27 April 2007

"We Hoped For The Best, But Things Turned Out As Usual"

Courtesy of Popbitch comes that summing up of the recently deceased Boris Yeltsin's tenure as Russian president by his prime minister, Viktor Chernomyrdin. Given the current state of affairs in Russia, some folks have been waxing nostalgic about the Yeltsin years, but I think they're guilty of selective amnesia.

If you'll cast your mind back a little more thoroughly (at least those of you old enough to remember), Russia under Yeltsin was falling to bits, and he was usually too drunk or clueless to do much about it. He had his moments, especially when defying old school Communist hardliners, but under his watch Russia's GDP was cut in half and its people's life expectancy by a third. Obviously it wasn't all his fault; the transformation from communism to capitalism was bound to have a greater disruptive effect than any single politician could control. But Yeltsin's approach of simply abolishing or demolishing Soviet institutions and redistributing state assets in a free-for-all that favored only the thuggish and/or well-connected left wreckage in its wake that Russia will be cleaning up for decades to come (oddly enough, this seems to have been the approach America adopted in Iraq, with similarly dismal results).

Yeltsin's successor, Vladimir Putin, has done a pretty fair job of clearing up the mess and getting Russia back on its feet, but seems to have fallen out of favor with the West due to his autocratic ways. Few American politicians will pass up the opportunity to lecture him about democracy, free speech, Chechnya, etc., despite the fact that Russia and its people are considerably better off today than 15 years ago, when the country was plummeting into chaos.

What's curious is that China, if anything a far more repressive society, comes in for less criticism, and even the occasional protests about censorship of the internet or prison labor pale into insignificance alongside the massive redistribution of resources, money and political power masterminded by the People's Republic of Wal-Mart. For some reason, different standards seem to apply to China and Russia; we seem far more prepared to accept totalitarianism in the former than the latter.

Why? Could it be an insidious form of racism, wherein it's presumed that democracy and freedom aren't as important to Asians? Is it because our economy (as in low prices for consumer goods) is so bound up with that of China? Perhaps, but then why aren't we cozying up to the Russian regime in hopes of snagging cheaper oil and gas?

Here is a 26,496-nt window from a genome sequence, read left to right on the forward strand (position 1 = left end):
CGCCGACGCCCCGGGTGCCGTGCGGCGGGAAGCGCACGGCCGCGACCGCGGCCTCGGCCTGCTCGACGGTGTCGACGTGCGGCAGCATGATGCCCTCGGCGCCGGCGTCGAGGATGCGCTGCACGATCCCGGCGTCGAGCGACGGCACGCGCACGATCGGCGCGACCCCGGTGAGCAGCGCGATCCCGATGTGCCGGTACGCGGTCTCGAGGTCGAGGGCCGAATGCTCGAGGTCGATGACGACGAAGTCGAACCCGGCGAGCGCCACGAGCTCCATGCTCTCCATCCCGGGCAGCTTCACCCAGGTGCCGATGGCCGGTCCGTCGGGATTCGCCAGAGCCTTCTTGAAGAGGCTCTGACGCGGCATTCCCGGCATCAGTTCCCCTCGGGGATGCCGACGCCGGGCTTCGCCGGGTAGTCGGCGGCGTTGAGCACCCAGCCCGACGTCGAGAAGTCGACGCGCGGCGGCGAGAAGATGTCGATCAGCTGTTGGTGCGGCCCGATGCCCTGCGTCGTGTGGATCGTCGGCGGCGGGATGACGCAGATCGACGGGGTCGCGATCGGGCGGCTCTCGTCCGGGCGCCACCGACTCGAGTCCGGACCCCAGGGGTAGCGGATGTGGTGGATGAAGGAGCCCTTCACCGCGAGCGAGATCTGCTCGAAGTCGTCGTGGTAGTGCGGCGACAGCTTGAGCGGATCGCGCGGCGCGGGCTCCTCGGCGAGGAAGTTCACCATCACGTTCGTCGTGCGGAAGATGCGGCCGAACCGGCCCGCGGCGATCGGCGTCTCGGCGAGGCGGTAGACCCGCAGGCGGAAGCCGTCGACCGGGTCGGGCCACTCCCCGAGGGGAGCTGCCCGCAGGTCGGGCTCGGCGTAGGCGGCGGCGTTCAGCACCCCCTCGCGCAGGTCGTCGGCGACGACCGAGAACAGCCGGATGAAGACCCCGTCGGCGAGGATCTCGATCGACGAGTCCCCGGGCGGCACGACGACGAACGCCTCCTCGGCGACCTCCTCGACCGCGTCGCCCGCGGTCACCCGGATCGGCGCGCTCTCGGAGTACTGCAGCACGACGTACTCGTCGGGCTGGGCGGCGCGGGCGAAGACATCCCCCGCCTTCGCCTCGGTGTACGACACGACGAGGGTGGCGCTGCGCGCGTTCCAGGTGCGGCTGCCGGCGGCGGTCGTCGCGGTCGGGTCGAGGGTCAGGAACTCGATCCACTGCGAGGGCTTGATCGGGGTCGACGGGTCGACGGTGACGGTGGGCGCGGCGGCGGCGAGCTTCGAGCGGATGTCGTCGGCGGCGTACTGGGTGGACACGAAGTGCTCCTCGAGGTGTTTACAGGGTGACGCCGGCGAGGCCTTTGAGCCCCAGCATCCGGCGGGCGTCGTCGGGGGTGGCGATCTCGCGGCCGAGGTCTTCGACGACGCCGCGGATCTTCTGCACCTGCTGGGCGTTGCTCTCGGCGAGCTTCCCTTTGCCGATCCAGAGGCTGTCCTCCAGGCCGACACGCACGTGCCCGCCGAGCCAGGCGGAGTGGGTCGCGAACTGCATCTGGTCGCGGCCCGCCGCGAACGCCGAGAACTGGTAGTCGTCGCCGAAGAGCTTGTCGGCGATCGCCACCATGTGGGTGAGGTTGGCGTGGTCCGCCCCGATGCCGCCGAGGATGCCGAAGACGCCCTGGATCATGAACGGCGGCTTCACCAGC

But at this point I risk going off on a tangent; what I mainly wanted to note was the difficulty we seem to have in accepting that not every country can progress toward democracy in the same way and time frame as our own, and that sometimes the best we can hope for is that people aren't actively being exterminated or systematically starved. Which, for the most part, they're not in Russia today. Putin may not be the kind of president most Americans would want (for that matter, neither is George Bush), but he may well be the best that Russia can hope for at this particular time.

And if any of you want to infer from the foregoing that perhaps we should have let Saddam Hussein, warts, genocide and all, stay in power rather the risk the nightmare we seem to have blundered into, well, don't think the thought hasn't crossed my mind as well.

1 comment:

Anonymous said...

----we seem far more prepared to accept totalitarianism in the former than the latter.----

You are correctly pointing out a double standard when it comes to Western media and political condemnation of Chinese totalitarianism as compared to milder forms of the same in Russia.

The difference in treatment, however, is not the racist view that we don't mind totalitarianism in Asia (after all, look at our relationship with North Korea). The difference in approach, I believe, is strictly economic.

Economically, the Chinese government is playing ball with the West, and, at this point, has a greater amount of integration (and hence clout) with Western governments and busines than does Russia.

In recent years, the People's Republic of China has also become a holder of over $1 trillion in dollar denominated assets, of which about $349.6 billion are U.S. Treasury securities. That's second only to Japan. In other words, China is the #2 creditor in the world for the U.S. government.

U.S. government debt has soared and inflation has stayed low in part because China has been willing to accumulate reserves denominated in U.S. Dollars. Should China decide to discontinue this practice, or hold reserves in Euros or Yen, or dump dollars for other political reasons, the U.S. government would be in trouble. Russia, in comparison, has no such economic leverage over us.

Here's a good article on the subject.

Debt Weakens U.S. Hand on China